Hillary chimed in, “If you don’t have billboard ads all over your bodysuit, then you obviously don’t need Lycra.”
“Uh-huh.” Jewel did a zigzag finger snap. “Do you even bike fast enough for it to make a performance difference? And let’s be real, your ten mile commute is in no way equivalent to the rigors of a race. So really, there is no excuse for wearing Lycra!”
“You women don’t get it, do you?” Seymour hissed loudly. “It’s not just about shaving off seconds! It’s so that I’m not walking around bowlegged like a Dungeness crab all day. And it prevents chafing.”
“Ball burn,” was Seymour’s illuminating reply.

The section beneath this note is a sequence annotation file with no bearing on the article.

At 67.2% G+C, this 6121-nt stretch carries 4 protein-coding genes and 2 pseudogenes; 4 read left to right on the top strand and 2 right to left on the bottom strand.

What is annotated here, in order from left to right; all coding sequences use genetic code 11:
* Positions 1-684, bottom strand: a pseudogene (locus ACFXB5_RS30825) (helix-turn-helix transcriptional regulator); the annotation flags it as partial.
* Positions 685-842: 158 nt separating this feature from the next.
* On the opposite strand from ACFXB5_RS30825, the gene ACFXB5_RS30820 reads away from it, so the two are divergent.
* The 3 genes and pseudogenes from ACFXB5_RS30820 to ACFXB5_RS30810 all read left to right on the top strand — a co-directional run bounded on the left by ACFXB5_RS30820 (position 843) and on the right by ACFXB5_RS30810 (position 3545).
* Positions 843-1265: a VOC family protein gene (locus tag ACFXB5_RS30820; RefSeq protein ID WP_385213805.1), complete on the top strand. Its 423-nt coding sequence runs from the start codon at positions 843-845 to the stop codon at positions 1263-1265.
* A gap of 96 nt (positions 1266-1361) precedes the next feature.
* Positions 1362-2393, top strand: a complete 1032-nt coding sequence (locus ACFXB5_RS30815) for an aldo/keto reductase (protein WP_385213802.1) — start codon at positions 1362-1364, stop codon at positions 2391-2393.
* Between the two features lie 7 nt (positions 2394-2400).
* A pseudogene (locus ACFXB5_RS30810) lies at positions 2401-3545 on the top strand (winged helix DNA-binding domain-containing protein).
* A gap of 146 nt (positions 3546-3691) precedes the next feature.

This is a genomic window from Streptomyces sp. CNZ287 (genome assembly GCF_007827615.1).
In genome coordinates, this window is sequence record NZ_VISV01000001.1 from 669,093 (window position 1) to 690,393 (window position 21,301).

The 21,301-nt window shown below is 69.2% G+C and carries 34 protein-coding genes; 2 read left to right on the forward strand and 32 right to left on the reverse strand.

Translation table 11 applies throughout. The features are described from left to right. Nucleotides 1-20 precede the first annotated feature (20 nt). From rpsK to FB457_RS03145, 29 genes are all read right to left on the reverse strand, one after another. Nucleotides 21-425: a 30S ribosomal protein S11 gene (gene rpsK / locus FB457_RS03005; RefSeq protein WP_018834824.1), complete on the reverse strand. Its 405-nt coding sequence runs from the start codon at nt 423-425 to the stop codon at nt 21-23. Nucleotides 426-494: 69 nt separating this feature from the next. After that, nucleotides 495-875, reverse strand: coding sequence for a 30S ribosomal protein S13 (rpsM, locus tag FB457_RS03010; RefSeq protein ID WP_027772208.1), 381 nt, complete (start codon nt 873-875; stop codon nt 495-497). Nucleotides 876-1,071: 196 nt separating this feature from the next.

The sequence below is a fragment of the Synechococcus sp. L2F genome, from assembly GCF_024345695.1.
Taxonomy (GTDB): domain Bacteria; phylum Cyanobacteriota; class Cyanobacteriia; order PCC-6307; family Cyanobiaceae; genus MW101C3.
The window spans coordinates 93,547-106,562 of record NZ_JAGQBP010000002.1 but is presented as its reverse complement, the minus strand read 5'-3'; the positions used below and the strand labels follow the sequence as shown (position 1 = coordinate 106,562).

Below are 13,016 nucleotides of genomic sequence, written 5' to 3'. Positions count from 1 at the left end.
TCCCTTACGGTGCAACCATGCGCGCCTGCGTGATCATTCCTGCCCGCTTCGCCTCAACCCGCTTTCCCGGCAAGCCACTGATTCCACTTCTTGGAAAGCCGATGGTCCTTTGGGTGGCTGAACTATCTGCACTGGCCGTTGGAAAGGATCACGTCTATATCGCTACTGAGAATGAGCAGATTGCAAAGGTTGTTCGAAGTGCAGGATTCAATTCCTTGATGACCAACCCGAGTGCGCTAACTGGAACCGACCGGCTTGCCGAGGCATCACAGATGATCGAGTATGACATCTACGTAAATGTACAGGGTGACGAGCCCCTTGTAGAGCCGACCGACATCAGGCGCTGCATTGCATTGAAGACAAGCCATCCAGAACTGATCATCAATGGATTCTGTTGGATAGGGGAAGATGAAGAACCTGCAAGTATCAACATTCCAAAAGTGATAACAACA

In a sudden moment of clarity, we collectively said, “Oh . . .”
“Look,” said Carter, taking charge of the meeting that had clearly spiraled out of control, “if you want to wear Lycra on your bike, by all means do. But please Seymour, once you come into work, go straight to the men’s room and get changed.”
“Yes, Seymour. Please do,” I added virtuously. “And none of this:
Oh, I’m just checking my emails
and the next thing you know is you’re at a meeting in a full blown unitard.”
“It’s a body suit!” Seymour shouted.
“All right guys, you’ve made your point. I think we’re all agreed then . . .” Carter glanced around the room. “No Lycra. I’ll be updating the Company Dress Code and moving forward, Lycra shorts and body suits will be considered unacceptable work attire. Now before I end this meeting . . .” He eyed me quickly. “Karsynn, Pamela and Jewel—after you’ve changed into some proper clothes, I expect you to report back to me.”